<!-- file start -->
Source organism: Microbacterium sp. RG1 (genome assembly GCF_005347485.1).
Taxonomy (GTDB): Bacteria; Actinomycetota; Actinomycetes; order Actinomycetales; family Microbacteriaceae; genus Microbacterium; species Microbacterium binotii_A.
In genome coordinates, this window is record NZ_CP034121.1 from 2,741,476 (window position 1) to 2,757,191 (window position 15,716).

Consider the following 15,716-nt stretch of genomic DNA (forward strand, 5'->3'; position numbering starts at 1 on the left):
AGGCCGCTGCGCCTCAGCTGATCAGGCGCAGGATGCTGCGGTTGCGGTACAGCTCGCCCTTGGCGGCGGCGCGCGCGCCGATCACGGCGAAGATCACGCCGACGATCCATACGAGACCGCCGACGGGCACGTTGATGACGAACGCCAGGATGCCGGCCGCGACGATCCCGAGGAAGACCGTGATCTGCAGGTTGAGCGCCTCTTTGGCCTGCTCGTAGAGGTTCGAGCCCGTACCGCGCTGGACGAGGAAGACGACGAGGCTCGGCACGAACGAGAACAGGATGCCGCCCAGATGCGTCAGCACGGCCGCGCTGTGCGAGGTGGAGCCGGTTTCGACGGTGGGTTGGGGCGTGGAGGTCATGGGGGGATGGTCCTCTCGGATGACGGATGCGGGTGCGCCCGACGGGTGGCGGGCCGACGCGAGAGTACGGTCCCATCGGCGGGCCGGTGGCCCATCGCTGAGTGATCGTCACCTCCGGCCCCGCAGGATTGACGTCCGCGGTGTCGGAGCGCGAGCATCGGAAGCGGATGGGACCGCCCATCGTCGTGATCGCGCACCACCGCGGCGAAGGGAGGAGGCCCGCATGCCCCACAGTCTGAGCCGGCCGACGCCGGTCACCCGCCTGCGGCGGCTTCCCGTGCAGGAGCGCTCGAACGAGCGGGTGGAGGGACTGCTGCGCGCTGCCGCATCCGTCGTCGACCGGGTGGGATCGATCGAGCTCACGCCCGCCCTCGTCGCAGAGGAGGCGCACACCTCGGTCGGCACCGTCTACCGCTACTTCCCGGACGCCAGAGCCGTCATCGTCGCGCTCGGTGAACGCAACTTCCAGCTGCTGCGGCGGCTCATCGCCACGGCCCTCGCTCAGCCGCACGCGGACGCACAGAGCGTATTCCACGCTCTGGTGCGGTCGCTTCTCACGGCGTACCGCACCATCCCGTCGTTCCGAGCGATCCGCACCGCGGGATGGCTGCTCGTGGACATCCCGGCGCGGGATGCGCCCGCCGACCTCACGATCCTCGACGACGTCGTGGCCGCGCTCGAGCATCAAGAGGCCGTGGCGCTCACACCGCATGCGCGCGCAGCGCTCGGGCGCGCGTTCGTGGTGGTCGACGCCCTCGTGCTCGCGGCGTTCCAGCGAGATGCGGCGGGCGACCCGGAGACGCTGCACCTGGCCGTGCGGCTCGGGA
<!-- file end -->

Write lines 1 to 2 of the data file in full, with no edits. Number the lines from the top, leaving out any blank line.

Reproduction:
Source organism: Microbacterium sp. RG1 (genome assembly GCF_005347485.1).
Taxonomy (GTDB): Bacteria; Actinomycetota; Actinomycetes; order Actinomycetales; family Microbacteriaceae; genus Microbacterium; species Microbacterium binotii_A.